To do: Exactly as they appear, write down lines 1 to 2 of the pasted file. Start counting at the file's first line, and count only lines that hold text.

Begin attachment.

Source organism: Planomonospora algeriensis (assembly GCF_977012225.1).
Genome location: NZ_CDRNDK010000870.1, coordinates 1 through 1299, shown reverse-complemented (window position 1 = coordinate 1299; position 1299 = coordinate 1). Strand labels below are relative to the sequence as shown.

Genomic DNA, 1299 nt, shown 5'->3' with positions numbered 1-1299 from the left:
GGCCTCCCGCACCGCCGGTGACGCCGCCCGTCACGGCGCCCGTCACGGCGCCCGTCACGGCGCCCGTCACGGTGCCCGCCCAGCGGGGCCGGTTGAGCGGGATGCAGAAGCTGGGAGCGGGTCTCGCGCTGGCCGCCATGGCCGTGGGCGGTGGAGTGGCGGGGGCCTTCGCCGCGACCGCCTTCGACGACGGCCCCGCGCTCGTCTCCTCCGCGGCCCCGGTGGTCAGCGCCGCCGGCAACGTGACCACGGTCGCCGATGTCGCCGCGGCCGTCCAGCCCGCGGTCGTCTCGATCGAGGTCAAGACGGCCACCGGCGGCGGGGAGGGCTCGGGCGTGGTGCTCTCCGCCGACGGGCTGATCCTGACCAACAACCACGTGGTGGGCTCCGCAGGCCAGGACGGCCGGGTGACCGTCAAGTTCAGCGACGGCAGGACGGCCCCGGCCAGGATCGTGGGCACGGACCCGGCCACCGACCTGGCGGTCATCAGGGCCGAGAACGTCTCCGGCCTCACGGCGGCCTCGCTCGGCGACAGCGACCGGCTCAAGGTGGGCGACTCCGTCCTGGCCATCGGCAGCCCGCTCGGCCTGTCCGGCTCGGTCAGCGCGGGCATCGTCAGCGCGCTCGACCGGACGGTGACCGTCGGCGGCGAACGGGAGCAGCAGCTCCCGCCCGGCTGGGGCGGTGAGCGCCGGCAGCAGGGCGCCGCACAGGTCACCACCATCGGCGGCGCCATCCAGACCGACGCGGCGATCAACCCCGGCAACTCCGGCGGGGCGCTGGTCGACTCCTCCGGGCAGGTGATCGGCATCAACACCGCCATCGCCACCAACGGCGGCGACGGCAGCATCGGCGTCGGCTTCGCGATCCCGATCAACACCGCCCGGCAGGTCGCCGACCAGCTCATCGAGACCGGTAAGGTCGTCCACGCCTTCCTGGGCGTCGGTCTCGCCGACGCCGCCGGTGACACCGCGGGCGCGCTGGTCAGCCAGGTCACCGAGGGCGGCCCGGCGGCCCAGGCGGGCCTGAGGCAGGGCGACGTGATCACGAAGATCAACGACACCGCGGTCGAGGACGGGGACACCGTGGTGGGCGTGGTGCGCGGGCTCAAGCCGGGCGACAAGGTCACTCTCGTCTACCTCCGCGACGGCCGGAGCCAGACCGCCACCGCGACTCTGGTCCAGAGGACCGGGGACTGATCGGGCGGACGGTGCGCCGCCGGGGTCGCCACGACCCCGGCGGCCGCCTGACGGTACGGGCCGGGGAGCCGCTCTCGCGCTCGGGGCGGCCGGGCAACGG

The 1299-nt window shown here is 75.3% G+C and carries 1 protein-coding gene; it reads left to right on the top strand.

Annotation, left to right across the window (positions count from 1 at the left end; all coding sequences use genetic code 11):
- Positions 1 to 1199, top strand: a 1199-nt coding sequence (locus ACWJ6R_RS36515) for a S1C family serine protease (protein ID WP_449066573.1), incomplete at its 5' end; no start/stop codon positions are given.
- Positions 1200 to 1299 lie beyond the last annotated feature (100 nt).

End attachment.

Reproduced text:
Source organism: Planomonospora algeriensis (assembly GCF_977012225.1).
Genome location: NZ_CDRNDK010000870.1, coordinates 1 through 1299, shown reverse-complemented (window position 1 = coordinate 1299; position 1299 = coordinate 1). Strand labels below are relative to the sequence as shown.